At the outset of its stormy career the new State had been named Franklin, in honor of Benjamin Franklin; but a large minority had wished to call it Frankland instead, and outsiders knew it as often by one title as the other. Benjamin Franklin himself did not know that it was named after him until it had been in existence eighteen months.5 The State was then in straits, and Cocke wrote Franklin, in the hope of some advice or assistance. The prudent philosopher replied in conveniently vague and guarded terms. He remarked that this was the first time he had been informed that the new State was named after him, he having always supposed that it was called Frankland. He then expressed his high appreciation of the honor conferred upon him, and his regret that he could not show his appreciation by anything more substantial than good wishes. He declined to commit himself as to the quarrel between Franklin and North Carolina, explaining that he could know nothing of its merits, as he had but just come home from abroad; but he warmly commended the proposition to submit the

4 Va. State Papers, IV, 42, Sevier to Henry, July 19, 1785.

5 State Dept. MSS., Franklin Papers, Miscellaneous, Vol. VII, Benj. Franklin to William Cocke, Philadelphia, Aug. 12,

question to Congress, and urged that the disputants should abide by its decision. He wound up his letter by some general remarks on the benefits of having a Congress which could act as a judge in such matters.

While the memorial was being presented to Congress, Sevier was publishing his counter-manifesto to Governor Martin's in the shape of a letter to Martin's successor in the chair of the chief executive of North Carolina. In this letter Sevier justified at some length the stand the Franklin people had taken, and commented with lofty severity on Governor Martin's efforts “to stir up sedition and insurrection” in Franklin, and thus destroy the "tranquillity” of its "peaceful citizens.” Sevier evidently shared to the full the horror generally felt by the leaders of a rebellion for those who rebel against themselves.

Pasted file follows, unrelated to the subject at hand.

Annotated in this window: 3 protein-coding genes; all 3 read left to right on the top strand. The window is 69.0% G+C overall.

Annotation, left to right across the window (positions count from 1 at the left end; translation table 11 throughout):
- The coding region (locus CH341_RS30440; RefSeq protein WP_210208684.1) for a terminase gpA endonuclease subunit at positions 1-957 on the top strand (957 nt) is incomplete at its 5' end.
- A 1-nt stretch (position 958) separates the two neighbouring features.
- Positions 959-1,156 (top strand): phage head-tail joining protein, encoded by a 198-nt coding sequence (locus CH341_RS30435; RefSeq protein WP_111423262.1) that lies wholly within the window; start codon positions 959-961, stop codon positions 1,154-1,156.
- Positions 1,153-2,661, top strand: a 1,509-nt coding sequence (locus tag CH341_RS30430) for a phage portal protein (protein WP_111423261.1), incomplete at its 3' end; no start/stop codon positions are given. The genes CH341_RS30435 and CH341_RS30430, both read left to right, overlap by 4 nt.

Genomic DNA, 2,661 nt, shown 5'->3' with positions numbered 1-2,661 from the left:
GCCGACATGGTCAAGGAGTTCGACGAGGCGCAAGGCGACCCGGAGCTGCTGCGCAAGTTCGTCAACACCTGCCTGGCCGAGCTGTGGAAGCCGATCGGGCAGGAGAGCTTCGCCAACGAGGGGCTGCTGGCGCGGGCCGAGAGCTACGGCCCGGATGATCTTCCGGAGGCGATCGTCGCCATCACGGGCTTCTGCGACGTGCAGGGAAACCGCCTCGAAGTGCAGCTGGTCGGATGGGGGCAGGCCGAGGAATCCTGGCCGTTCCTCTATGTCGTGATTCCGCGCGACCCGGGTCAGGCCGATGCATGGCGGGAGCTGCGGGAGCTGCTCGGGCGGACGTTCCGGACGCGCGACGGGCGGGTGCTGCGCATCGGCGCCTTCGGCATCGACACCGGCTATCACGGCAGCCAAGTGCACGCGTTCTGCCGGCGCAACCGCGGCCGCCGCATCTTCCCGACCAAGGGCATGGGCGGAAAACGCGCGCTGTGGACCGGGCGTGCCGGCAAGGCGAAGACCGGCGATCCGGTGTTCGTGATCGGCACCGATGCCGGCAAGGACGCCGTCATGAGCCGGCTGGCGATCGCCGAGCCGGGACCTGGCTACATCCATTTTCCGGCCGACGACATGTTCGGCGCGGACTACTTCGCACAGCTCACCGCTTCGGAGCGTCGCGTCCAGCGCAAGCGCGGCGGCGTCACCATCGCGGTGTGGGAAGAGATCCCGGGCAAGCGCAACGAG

The new Governor of North Carolina adopted a much more pacific tone than his predecessor, and he and Sevier exchanged some further letters, but without result.

One of the main reasons for discontent with the parent State was the delay in striking an advantageous treaty with the Indians, and the Franklin people hastened to make up for this delay by summoning the Cherokees to a council. Many of the chiefs, who were already under solemn agreement with the United States and North Carolina, refused to attend; but, as usual with Indians, they could not

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control all their people, some of whom were present at the time appointed. With the Indians who were thus present the whites went through the form of a treaty under which they received large cessions of Cherokee lands. The ordinary results of such a treaty followed. The Indians who had not signed promptly repudiated as unauthorized and ineffective the action of the few who had; and the latter asserted that they had been tricked into signing, and were not aware of the true nature of the document to which they had affixed their marks. The whites heeded these protests not at all, but kept the land they had settled.

In fact the attitude of the Franklin people toward the Cherokees was one of mere piracy. In the August session of their Legislature they passed a law to encourage an expedition to go down the Tennessee on the west side and take possession of the country in the great bend of that river under titles derived from the State of Georgia. The eighty or ninety men composing this expedition actually descended the river, and made a settlement by the Muscle Shoals, in what the Georgians called the county of Houston. They opened a land office, organized a county government, and elected John Sevier's brother, Valentine, to represent them in the Georgia Legislature; but that body refused to allow him a seat. After a fortnight's existence the attitude of the Indians became so menacing that the settlement broke up and was abandoned.

* Talk of Old Tassel, September 19, 1785, Ramsey, 319.